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Stacy Loeb and William J. Catalona

Active monitoring strategies recently have received attention as possible treatment options for men with low-risk prostate cancer who have a life expectancy of more than 10 years. However, no current criteria sufficiently predict outcomes for individuals with clinically localized disease and an otherwise long life expectancy who undergo either immediate or delayed treatment, or no treatment. This article describes the available evidence regarding treatment outcomes in men with low-risk prostate cancer and presents the case for immediate active treatment.

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Joseph M. Herman

to either limit (controlled breathing) or actively monitor tumor motion (tracking) in real-time. Together, these enhancements have allowed for further dose escalation or hypofractionation of radiation using stereotactic radiation therapy (SRT) or

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James L. Mohler, Andrew J. Armstrong, Robert R. Bahnson, Anthony Victor D'Amico, Brian J. Davis, James A. Eastham, Charles A. Enke, Thomas A. Farrington, Celestia S. Higano, Eric M. Horwitz, Michael Hurwitz, Christopher J. Kane, Mark H. Kawachi, Michael Kuettel, Richard J. Lee, Joshua J. Meeks, David F. Penson, Elizabeth R. Plimack, Julio M. Pow-Sang, David Raben, Sylvia Richey, Mack Roach III, Stan Rosenfeld, Edward Schaeffer, Ted A. Skolarus, Eric J. Small, Guru Sonpavde, Sandy Srinivas, Seth A. Strope, Jonathan Tward, Dorothy A. Shead and Deborah A. Freedman-Cass

figures. Risk Stratification Management approaches for locoregional prostate cancer include surgery, radiotherapy, active surveillance (actively monitoring disease, with curative-intent intervention if cancer progresses), observation (monitoring

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Brandon R. Mason, James A. Eastham, Brian J. Davis, Lance A. Mynderse, Thomas J. Pugh, Richard J. Lee and Joseph E. Ippolito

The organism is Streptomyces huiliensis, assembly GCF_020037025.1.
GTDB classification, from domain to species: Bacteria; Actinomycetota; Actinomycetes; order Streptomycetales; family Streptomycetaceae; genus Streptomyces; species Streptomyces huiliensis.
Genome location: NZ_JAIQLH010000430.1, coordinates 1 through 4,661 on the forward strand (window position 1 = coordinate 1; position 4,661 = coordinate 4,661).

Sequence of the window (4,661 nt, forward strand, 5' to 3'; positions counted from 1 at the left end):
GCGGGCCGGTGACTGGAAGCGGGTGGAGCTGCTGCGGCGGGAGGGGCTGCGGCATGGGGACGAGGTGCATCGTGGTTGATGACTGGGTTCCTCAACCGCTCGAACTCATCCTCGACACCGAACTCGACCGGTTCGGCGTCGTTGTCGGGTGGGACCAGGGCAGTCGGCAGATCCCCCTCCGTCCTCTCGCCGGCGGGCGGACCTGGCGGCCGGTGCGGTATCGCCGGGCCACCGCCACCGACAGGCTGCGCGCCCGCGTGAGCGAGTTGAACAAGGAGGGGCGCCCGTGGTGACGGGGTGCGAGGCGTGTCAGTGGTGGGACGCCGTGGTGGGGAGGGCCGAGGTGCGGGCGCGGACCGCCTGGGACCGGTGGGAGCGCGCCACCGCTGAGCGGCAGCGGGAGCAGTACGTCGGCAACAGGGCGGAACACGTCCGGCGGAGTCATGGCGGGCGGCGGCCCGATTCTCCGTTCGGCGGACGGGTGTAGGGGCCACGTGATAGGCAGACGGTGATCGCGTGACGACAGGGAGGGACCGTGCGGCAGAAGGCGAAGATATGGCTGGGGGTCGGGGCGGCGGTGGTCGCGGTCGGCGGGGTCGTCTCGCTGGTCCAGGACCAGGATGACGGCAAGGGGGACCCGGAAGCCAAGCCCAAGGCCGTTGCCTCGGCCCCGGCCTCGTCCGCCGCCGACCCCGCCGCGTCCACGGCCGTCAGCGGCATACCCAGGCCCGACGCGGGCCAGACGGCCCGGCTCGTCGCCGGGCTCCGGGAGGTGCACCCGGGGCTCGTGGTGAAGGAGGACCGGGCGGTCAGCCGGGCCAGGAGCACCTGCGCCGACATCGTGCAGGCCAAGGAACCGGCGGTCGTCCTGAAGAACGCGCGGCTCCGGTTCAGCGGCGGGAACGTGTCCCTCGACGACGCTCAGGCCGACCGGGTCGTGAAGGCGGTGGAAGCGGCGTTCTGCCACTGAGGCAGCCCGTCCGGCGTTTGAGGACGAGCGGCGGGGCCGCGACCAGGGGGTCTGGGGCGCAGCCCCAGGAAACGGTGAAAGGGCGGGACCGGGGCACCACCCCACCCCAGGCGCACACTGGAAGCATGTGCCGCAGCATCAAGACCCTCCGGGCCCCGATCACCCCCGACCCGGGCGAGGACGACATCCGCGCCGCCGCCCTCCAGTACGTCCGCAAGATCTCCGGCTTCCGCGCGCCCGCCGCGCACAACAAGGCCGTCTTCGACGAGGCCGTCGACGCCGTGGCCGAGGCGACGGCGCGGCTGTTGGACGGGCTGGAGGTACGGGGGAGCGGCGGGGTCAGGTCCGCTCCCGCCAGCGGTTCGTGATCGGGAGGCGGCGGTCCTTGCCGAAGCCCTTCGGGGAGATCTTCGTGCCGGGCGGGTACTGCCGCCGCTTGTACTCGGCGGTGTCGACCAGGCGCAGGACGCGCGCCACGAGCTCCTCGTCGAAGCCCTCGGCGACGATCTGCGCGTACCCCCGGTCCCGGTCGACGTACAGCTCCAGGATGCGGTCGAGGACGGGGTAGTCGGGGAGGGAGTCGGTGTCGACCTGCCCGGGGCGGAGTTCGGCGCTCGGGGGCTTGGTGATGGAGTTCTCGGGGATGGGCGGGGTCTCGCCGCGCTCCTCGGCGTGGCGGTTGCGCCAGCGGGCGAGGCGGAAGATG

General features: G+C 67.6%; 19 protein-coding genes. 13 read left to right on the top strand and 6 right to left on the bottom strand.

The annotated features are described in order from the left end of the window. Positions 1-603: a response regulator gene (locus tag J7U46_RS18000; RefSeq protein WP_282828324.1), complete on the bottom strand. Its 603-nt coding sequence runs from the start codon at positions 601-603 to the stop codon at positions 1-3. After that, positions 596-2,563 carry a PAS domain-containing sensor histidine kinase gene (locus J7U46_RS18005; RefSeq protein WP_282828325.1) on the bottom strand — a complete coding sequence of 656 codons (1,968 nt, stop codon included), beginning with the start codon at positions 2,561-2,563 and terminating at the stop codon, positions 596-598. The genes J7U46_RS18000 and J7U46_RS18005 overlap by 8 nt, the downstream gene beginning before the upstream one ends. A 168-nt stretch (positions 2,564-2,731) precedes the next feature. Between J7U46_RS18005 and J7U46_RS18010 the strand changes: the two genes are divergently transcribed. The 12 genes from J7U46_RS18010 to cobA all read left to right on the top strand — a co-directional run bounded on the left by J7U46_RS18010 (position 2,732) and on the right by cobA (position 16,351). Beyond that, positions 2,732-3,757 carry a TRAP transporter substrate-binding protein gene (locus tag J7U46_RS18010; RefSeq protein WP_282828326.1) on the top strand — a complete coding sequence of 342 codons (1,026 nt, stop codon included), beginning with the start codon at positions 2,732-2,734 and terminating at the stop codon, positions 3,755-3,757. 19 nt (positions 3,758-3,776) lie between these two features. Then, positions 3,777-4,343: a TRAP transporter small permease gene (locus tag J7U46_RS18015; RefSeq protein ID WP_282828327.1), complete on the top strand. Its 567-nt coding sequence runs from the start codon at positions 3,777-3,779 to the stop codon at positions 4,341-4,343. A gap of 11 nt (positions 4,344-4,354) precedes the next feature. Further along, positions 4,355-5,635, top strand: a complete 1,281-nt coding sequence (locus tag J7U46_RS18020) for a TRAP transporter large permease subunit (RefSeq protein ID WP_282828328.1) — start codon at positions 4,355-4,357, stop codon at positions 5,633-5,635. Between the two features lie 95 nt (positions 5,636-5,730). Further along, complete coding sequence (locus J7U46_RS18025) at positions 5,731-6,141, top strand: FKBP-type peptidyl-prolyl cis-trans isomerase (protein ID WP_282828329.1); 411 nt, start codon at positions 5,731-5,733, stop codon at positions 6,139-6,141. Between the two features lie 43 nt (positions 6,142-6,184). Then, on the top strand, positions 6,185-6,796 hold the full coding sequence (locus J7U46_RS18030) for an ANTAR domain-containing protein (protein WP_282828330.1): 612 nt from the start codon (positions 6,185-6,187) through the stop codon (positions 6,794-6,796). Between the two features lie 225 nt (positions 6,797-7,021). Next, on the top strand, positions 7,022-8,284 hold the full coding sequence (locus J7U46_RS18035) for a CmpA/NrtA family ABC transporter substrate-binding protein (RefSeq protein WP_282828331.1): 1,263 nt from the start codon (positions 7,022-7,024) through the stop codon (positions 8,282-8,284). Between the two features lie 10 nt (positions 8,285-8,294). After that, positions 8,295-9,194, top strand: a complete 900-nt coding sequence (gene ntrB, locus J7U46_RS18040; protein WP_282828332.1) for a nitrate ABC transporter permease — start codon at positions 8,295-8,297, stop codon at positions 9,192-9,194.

PSA level increases and systematic TRUS biopsy results remain negative. 15 Role of mpMRI in Active Surveillance Active surveillance involves the active monitoring of men with seemingly indolent PCa with the goal of initiating therapy if tumor

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James L. Mohler, Philip W. Kantoff, Andrew J. Armstrong, Robert R. Bahnson, Michael Cohen, Anthony Victor D’Amico, James A. Eastham, Charles A. Enke, Thomas A. Farrington, Celestia S. Higano, Eric Mark Horwitz, Christopher J. Kane, Mark H. Kawachi, Michael Kuettel, Timothy M. Kuzel, Richard J. Lee, Arnold W. Malcolm, David Miller, Elizabeth R. Plimack, Julio M. Pow-Sang, David Raben, Sylvia Richey, Mack Roach III, Eric Rohren, Stan Rosenfeld, Edward Schaeffer, Eric J. Small, Guru Sonpavde, Sandy Srinivas, Cy Stein, Seth A. Strope, Jonathan Tward, Dorothy A. Shead and Maria Ho

to as watchful waiting, expectant management , or deferred treatment ) involves actively monitoring the course of the disease with the expectation to intervene if the cancer progresses. Unlike observation, active surveillance is mainly applicable to

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Erin Reid, Gita Suneja, Richard F. Ambinder, Kevin Ard, Robert Baiocchi, Stefan K. Barta, Evie Carchman, Adam Cohen, Neel Gupta, Kimberly L. Johung, Ann Klopp, Ann S. LaCasce, Chi Lin, Oxana V. Makarova-Rusher, Amitkumar Mehta, Manoj P. Menon, David Morgan, Nitya Nathwani, Ariela Noy, Frank Palella, Lee Ratner, Stacey Rizza, Michelle A. Rudek, Jeff Taylor, Benjamin Tomlinson, Chia-Ching J. Wang, Mary A. Dwyer and Deborah A. Freedman-Cass

ablative treatment with active monitoring in PLWH with high-grade AIN. The primary outcome measure is time to development of anal cancer, and the study is estimated to be completed in 2022 ( ClinicalTrials.gov identifier: NCT02135419). Workup for Anal

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James Mohler, Robert R. Bahnson, Barry Boston, J. Erik Busby, Anthony D'Amico, James A. Eastham, Charles A. Enke, Daniel George, Eric Mark Horwitz, Robert P. Huben, Philip Kantoff, Mark Kawachi, Michael Kuettel, Paul H. Lange, Gary MacVicar, Elizabeth R. Plimack, Julio M. Pow-Sang, Mack Roach III, Eric Rohren, Bruce J. Roth, Dennis C. Shrieve, Matthew R. Smith, Sandy Srinivas, Przemyslaw Twardowski and Patrick C. Walsh

waiting, expectant management, or deferred treatment) involves actively monitoring the course of the disease with the expectation to intervene if the cancer progresses. The high prevalence of prostate cancer on autopsy of the prostate, 30 high frequency